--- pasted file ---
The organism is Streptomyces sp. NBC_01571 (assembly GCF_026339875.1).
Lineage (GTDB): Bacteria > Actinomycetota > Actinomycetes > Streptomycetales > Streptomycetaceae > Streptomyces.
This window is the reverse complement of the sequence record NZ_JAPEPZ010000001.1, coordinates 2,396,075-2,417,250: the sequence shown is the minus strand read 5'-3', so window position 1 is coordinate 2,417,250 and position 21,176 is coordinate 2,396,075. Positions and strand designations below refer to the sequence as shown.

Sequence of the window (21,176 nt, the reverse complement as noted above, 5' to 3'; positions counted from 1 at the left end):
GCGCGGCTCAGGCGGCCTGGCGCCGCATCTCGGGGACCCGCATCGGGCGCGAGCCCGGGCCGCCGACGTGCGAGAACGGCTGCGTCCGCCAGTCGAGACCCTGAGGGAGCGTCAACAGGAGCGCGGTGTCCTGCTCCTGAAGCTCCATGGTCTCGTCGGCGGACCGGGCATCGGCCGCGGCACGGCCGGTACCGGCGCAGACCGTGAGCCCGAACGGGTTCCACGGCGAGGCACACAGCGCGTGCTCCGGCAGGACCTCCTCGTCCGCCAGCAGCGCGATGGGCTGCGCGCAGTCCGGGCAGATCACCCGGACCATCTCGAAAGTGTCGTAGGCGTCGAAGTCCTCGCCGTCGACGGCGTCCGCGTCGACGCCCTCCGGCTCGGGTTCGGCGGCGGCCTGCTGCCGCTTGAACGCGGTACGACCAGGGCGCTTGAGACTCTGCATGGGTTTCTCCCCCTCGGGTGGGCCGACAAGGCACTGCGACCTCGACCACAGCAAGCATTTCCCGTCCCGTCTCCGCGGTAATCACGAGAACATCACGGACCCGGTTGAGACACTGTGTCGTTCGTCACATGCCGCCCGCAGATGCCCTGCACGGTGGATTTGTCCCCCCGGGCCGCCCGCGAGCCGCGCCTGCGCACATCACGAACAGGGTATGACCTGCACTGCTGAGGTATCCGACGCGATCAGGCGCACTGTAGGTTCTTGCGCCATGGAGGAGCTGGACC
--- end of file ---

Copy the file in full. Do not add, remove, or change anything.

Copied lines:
The organism is Streptomyces sp. NBC_01571 (assembly GCF_026339875.1).
Lineage (GTDB): Bacteria > Actinomycetota > Actinomycetes > Streptomycetales > Streptomycetaceae > Streptomyces.
This window is the reverse complement of the sequence record NZ_JAPEPZ010000001.1, coordinates 2,396,075-2,417,250: the sequence shown is the minus strand read 5'-3', so window position 1 is coordinate 2,417,250 and position 21,176 is coordinate 2,396,075. Positions and strand designations below refer to the sequence as shown.

Sequence of the window (21,176 nt, the reverse complement as noted above, 5' to 3'; positions counted from 1 at the left end):
GCGCGGCTCAGGCGGCCTGGCGCCGCATCTCGGGGACCCGCATCGGGCGCGAGCCCGGGCCGCCGACGTGCGAGAACGGCTGCGTCCGCCAGTCGAGACCCTGAGGGAGCGTCAACAGGAGCGCGGTGTCCTGCTCCTGAAGCTCCATGGTCTCGTCGGCGGACCGGGCATCGGCCGCGGCACGGCCGGTACCGGCGCAGACCGTGAGCCCGAACGGGTTCCACGGCGAGGCACACAGCGCGTGCTCCGGCAGGACCTCCTCGTCCGCCAGCAGCGCGATGGGCTGCGCGCAGTCCGGGCAGATCACCCGGACCATCTCGAAAGTGTCGTAGGCGTCGAAGTCCTCGCCGTCGACGGCGTCCGCGTCGACGCCCTCCGGCTCGGGTTCGGCGGCGGCCTGCTGCCGCTTGAACGCGGTACGACCAGGGCGCTTGAGACTCTGCATGGGTTTCTCCCCCTCGGGTGGGCCGACAAGGCACTGCGACCTCGACCACAGCAAGCATTTCCCGTCCCGTCTCCGCGGTAATCACGAGAACATCACGGACCCGGTTGAGACACTGTGTCGTTCGTCACATGCCGCCCGCAGATGCCCTGCACGGTGGATTTGTCCCCCCGGGCCGCCCGCGAGCCGCGCCTGCGCACATCACGAACAGGGTATGACCTGCACTGCTGAGGTATCCGACGCGATCAGGCGCACTGTAGGTTCTTGCGCCATGGAGGAGCTGGACC